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December 6, 2001 A vision is needed for teaching technologies



by Dennis Dicks
Associate Professor of Educational Technology

By January 2002, Concordia intends to have every classroom with more than 50 seats connected wirelessly to our internal computer system and hence to the Internet. Furthermore, the university will endeavour to make laptop computers available to students at a modest annual cost (CTR, 27 May 2001). These very substantial commitments suggest we have a central plan for promoting the use of teaching technologies.

Faculty initiatives

Meantime, a variety of Faculty-specific initiatives head us in that direction. Some of these arise from a major grant from the McConnell Foundation (Transforming Teaching and Learning at Concordia University, 1999).

Others draw upon funds provided by Quebec to subsidize programs which promote new skills or knowledge in information technologies. They take such visible form as videotaped lectures available on demand; multimedia course materials using the Web; groupware or other delivery systems; “learning objects” addressing specific teaching goals; common curriculum for multisection courses; and so on.

Significantly, at least three Faculties have hired “instructional designers,” staff specifically mandated to help faculty implement teaching technology projects. IITS and the Centre for Teaching and Learning Services also support faculty development in this area through workshops, helpdesks, authorware services (e.g. WebCT) and formative evaluation of specific projects.

I am most familiar with the work in the John Molson School of Business, where over the past five years faculty have worked closely with the team at the Centre for Instructional Technology to create four different “laptop university” projects; to enrich dozens of courses with FirstClass groupware; to deliver an entire program, the Global Aviation MBA, to students in 10 countries; to launch another MBA program linking students in Montreal and Toronto via videoconference; to support 20 or so teaching technology projects initiated by faculty; and to host a major conference on educational technology.

Broad strategy needed

An impressive array of activity across the university—but is there a broad strategy underlying this variety? Where are we headed with wirelessly connected classrooms? Why will we encourage students to arrive with their laptops? So they will have something more interesting to do than listen to the prof?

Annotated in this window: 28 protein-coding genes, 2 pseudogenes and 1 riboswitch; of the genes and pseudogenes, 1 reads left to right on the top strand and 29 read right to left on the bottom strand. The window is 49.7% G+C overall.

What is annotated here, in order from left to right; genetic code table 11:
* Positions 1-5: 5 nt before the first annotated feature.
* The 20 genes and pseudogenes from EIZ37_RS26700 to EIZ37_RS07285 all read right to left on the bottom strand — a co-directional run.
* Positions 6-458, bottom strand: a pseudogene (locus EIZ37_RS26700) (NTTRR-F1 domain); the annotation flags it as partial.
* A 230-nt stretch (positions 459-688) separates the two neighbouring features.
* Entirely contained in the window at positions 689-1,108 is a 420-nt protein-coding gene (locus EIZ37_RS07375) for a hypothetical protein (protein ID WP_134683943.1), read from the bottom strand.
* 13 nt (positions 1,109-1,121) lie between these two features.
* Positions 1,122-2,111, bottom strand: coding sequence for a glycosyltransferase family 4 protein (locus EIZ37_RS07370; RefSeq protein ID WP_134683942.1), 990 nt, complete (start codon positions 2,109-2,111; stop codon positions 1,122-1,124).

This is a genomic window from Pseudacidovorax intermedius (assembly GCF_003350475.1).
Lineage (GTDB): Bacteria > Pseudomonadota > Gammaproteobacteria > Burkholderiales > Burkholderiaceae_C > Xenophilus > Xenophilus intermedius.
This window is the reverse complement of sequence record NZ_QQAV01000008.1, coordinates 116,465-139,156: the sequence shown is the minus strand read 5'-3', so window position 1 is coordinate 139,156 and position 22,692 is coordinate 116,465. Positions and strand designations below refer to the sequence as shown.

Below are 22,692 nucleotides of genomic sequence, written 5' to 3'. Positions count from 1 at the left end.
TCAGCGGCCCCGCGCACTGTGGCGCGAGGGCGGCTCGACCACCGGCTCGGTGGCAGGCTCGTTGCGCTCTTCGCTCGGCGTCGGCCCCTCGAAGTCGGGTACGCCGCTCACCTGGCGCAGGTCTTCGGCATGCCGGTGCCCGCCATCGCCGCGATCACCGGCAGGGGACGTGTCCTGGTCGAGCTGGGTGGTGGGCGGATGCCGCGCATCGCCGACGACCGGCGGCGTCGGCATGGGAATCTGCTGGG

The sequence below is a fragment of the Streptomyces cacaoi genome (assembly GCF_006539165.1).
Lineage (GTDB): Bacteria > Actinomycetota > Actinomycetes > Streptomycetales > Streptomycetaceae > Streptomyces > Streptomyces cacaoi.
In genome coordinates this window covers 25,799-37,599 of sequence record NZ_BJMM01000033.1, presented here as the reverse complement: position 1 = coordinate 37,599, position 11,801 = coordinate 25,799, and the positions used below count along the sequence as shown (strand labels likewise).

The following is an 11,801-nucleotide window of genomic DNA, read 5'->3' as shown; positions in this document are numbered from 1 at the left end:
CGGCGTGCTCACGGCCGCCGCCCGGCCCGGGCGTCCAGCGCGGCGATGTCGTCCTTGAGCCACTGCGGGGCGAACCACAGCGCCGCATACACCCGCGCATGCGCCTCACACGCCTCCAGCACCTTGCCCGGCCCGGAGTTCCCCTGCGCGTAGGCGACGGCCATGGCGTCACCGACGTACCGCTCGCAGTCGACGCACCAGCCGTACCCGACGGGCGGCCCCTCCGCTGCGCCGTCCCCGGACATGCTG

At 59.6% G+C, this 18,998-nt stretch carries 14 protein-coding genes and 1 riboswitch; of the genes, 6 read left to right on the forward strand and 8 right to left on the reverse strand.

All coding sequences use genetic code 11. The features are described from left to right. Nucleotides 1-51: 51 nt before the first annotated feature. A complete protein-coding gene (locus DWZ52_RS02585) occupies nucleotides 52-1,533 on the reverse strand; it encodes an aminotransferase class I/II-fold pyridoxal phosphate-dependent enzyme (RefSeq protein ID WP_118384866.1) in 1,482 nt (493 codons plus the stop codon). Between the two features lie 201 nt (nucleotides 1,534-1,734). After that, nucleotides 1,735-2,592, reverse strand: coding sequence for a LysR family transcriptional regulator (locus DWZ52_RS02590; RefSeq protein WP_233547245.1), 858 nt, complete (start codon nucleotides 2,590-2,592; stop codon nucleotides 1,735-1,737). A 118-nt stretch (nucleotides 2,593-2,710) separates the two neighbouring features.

A cautionary view of this trend emanates from a conference sponsored by the Canadian Association of University Teachers (CAUT), with sessions like Implications for Workload, Faculty Control of Content and Curriculum (November 2-4, 2001). Past experience does indicate that we have to do more than follow the herd to draw lasting benefit from technology’s promises.

Those who appear to have drawn such benefits from teaching technologies have started with clear strategic goals founded on an academic mission, and have moved towards those goals by forming collaborative consensus among all the stakeholders: IT units, libraries, faculty, staff, students, business partners, alumni, even parents.

Drawing on this wisdom, following a strategic plan, teaching technology applications in the John Molson School have been designed to support its strengths in specific niches — not to move on-line holus bolus.

Success demands collaboration on a focused plan because of the scale of investment required by teaching technologies and the pervasiveness of their impacts. Teaching technologies cost lots and depreciate quickly. They need staff to build and maintain them. They change the way faculty communicate with students. They change the way students learn.

In sum, they force substantive change in the way the parts of the university work together, in the allocation of human and material resources, in systems governing faculty workload and incentives. If we do not understand and address the concerns of all the stakeholders, experience shows resistance will grow.

To date, the organizations that have attained relative success in implementing broad teaching technology strategies are small — a few thousand students, a few hundred faculty. Can large universities like ours work to a common strategy? Is that an appropriate aspiration? These questions are the subject of policy research in the Educational Technology program. I don’t know the answers. But I know we do have to ask.